Sant Feliu and the Banys Arabs
Back down the cathedral steps, and turn right to reach another, slightly less daunting set of steps: these lead up to the Basilica of Sant Feliu (Mon-Sat 10am-5.30pm, Sun & hols 1pm-5.30pm), which like the cathedral only has one of its planned towers, and even it was shortened by a bolt of lightening.
The church stands over the tomb of the city’s first bishop and patron saint, St Narcis ‘of the flies’: during the siege in 1285, the French got in and started to desecrate his tomb, only to be attacked by a swarm of giant man- eating flies. It was a lesson the French never forgot: they would besiege Girona another 24 times, but left St Narcis strictly alone. Pastry shops around town sell chocolate flies in his honour.
Besides the famous fly tomb, Sant Feliu is also known for the Roman and Palaeochristian tombs with vividly sculpted scenes embedded in the walls. Outside the church in Plaça Sant Feliu is a copy of a famous statue of a lioness, the 12th- century Leonessa, of which the saying goes:
No pot se veí de Girona
qui no faci un petó al cul de la lleona.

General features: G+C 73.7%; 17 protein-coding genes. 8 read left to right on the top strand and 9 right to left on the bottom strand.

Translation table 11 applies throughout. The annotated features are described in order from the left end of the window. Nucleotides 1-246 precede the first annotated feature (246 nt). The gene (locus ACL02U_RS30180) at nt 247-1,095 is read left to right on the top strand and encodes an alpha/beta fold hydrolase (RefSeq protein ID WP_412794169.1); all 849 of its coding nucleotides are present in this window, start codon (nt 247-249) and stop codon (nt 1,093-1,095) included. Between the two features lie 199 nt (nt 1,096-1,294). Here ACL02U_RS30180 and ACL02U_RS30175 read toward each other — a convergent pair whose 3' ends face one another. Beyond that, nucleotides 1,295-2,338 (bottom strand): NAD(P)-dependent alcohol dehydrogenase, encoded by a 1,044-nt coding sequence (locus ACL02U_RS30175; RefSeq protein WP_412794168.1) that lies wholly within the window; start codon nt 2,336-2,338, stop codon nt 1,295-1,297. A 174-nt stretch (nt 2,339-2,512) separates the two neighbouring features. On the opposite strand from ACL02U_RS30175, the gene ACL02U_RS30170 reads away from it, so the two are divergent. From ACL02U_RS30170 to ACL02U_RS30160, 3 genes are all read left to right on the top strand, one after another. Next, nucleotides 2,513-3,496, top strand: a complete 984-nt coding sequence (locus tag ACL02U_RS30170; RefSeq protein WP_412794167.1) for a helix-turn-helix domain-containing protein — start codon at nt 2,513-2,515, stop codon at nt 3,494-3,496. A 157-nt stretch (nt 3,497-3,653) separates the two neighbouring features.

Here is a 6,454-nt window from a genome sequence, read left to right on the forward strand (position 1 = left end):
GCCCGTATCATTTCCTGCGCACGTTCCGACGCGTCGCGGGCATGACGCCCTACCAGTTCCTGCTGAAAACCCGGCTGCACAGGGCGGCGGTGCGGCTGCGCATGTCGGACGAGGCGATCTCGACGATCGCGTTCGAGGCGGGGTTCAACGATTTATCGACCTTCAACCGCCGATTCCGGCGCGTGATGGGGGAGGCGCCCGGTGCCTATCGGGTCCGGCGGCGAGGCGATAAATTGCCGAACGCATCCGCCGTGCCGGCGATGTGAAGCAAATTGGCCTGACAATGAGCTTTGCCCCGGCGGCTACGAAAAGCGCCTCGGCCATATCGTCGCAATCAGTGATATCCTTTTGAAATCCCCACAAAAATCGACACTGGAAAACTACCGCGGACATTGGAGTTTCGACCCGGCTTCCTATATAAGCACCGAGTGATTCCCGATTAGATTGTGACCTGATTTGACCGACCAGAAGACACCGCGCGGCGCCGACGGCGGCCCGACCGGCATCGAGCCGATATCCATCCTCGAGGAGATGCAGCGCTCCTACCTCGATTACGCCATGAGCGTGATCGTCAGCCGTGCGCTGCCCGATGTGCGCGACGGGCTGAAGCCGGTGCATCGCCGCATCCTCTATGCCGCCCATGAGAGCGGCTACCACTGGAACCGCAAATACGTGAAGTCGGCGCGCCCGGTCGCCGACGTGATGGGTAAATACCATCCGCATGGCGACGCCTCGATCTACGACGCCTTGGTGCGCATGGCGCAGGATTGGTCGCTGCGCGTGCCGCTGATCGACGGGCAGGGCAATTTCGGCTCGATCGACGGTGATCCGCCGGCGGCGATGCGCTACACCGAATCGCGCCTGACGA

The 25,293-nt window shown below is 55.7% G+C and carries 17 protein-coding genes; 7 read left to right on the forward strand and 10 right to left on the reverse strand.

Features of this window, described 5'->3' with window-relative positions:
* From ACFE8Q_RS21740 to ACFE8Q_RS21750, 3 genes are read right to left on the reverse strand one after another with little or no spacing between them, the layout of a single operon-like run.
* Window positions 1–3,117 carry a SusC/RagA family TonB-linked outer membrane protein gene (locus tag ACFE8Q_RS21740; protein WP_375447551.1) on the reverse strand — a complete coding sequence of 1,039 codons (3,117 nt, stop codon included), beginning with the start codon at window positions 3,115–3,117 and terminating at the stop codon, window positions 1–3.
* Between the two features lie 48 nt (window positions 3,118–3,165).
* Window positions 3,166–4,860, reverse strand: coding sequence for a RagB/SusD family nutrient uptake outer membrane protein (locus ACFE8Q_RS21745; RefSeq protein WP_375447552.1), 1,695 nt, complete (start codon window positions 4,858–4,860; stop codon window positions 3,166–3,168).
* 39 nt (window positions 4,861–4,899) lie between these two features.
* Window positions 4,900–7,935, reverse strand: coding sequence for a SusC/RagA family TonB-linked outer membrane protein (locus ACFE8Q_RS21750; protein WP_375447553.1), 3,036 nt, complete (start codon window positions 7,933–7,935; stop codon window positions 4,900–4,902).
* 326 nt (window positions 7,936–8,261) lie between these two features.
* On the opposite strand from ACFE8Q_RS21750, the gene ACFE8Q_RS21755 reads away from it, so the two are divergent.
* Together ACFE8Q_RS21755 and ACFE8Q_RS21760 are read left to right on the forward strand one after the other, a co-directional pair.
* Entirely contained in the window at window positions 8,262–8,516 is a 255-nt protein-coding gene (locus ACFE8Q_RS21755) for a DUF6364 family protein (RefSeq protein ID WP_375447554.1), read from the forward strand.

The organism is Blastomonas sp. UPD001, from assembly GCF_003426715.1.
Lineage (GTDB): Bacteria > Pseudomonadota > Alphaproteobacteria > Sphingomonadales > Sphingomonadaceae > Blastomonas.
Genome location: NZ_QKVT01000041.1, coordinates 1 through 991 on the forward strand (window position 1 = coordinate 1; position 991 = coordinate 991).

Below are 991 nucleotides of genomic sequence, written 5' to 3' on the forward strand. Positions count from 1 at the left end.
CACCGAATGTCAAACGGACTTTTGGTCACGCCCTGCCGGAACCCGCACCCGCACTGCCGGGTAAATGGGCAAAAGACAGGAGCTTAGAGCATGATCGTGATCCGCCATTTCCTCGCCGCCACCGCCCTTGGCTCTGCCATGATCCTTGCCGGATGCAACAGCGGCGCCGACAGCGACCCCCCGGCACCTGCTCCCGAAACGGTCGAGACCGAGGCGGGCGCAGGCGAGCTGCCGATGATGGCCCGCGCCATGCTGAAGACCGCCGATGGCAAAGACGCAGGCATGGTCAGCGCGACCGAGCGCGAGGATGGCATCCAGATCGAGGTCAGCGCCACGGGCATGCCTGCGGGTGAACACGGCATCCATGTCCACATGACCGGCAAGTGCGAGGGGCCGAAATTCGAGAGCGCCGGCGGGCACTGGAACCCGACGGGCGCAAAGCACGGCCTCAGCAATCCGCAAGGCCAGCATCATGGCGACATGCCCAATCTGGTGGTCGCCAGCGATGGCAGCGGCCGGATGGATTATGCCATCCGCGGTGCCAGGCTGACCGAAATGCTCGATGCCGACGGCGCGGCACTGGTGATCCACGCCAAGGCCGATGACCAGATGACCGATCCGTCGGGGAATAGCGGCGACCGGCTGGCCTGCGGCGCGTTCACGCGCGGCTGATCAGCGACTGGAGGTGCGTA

or "You can’t live in Girona/Until you’ve kissed the lion’s arse".
Nearby on C/Ferran el Católic are the 12th-century Banys Àrabs, the best preserved Moorish baths in Catalonia, with a beautiful tiled pool lit by an octagonal oculus. It was in use until the 16th century +34 972 19 07 97, open Apr-Sept, Mon-Sat 10am-7pm, Sun 10am-2pm; Oct-Mar daily 10am-2pm, adm €2).
Monestir Sant Pere Galligants and two walks
Across the little Galligants river from the baths, the 12th-century monastery of Sant Pere Galligants on C/de Santa Llúcia, 8 has a bold tower and a charming Romanesque cloister. The monastery itself now houses the city’s Archaeology Museum with finds dating back to Neolithic times (+34 972 20 26 32, open June-Sept Tues-Sat 10am-7pm, Sun 10am-2pm; Oct-May Tues-Sat 10am-6pm, Sun 10am-2pm, adm €4.50).
From here you can stroll amid medieval walls and towers on the Passeig Arqueològic (archaeological walk) along the Galligants to the Vall de Sant Daniel, site of convent founded by Countess Ermessenda, who funded the building of the cathedral.
Along here there are several chances, including the 11th-century Torre de Charlemagne, to ascend to the lovely Passeig de la Muralla, following the narrow walkway once used by soldiers to patrol the medieval walls, overlooking the rooftops of the Barri Vell.
Museu d’Història de la Ciutat
There’s one last museum in this part of Girona, the Museu d’Historia de la Ciutat on C/Força 27 (+34 97 222 22 29, Oct-Apr, open Tues-Sat 10.30am-5.30pm; Sun 10.30am-1.30pm; May-Sept, Tue-Sat 10.30am-6.30pm, Sun 10.30am-1.30pm; adm €4) with 14 rooms of exhibits in chronological order, from Roman mosaics to relics of the Civil War.
El Call and the School of Jewish Mysticism
Carrer Força also marks the border of Girona’s Jewish ghetto or El Call. Its steep narrow streets housed around a 1000 souls at its peak in the 12th century, who supported one of the most important schools in the West, led by the great scholar Nahmanides (1194-1270).